The practical aim of restorative justice is to consider the impact on victims and others involved, be they family, friends, peers, or members of the wider community. It also endeavors to explore the impact upon the community and implicitly seeks to limit the role of legal professionals. As advocated in N. Christie’s call to “have as few experts as we dare,” the goal of restorative justice is to empower victims, offenders, family members, and others as partners in the justice process. Restorative justice relocates authority in responses to crime away from the state to stakeholders themselves, who are afforded the maximum degree of control over deliberation and decision making.

The importance of participatory and deliberative processes emphasizes the value of participation, empowerment, communication, dialogue, and negotiated agreements. Informal environments in which stakeholders are comfortable are conducive to good communication between parties. At the heart of the restorative justice philosophy lies a concern with a particular mode of participatory conflict resolution that centers on consensus building through a problem-solving approach to crime that is grounded in local knowledge and local capacity. Restorative processes emphasize the importance of offender and victim participation—choice and control in the process of face-to-face encounters and decision making. Restoring a sense of control to the central parties is a key aspect of the restorative process. One intended consequence of party-centered control and participation is to restore responsibility to participants, in the belief that this will encourage offenders to be more accountable for their actions and to encourage others to take responsibility for ensuring the successful implementation of any agreement reached.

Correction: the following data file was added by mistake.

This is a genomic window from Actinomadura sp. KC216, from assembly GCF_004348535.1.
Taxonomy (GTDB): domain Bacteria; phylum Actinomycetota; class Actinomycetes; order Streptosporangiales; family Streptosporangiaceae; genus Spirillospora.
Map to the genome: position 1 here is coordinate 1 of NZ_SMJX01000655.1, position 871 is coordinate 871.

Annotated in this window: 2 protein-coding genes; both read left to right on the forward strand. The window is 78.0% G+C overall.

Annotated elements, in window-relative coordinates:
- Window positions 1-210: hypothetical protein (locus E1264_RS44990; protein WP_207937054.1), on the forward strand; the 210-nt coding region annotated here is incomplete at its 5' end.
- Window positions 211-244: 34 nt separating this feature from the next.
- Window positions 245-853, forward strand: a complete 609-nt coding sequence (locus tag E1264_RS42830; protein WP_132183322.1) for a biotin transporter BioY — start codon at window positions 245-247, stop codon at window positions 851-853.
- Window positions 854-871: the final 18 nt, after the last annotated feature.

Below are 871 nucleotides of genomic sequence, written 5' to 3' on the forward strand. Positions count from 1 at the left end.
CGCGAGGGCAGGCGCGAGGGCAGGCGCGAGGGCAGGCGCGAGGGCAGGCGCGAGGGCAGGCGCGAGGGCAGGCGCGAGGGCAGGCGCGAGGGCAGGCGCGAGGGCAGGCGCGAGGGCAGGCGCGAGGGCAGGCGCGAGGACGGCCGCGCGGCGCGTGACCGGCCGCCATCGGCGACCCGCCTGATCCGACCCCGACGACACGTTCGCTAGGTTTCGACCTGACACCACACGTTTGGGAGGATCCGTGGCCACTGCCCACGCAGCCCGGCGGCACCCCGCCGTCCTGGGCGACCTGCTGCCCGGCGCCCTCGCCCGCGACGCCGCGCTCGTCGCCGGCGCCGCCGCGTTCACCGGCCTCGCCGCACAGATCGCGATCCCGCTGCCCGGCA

Discussing the consequences of offenses is seen to be a more powerful way of communicating the gravity of their offense to offenders in a way that brings home the impact on victims. It is believed that a process that treats people with respect and encourages their empowerment is more legitimate in the eyes of those participating. Furthermore it encourages a general respect for the law and understanding of the consequences of individual action on others. Restorative justice maintains and appeals to particular restorative outcomes or resolutions. Repairing the harm caused by the crime to all of those directly and indirectly affected is the ultimate aim of restorative interventions. Reparation may be symbolic as well as material, the intention being that outcomes should seek to heal relationships. In practice, these often include verbal or written apologies, compensation or direct reparation to the victim for the harm, and indirect reparation to the community, which may take a variety of forms. It is suggested that restorative outcomes should be flexible and party-centered as well as problem-oriented.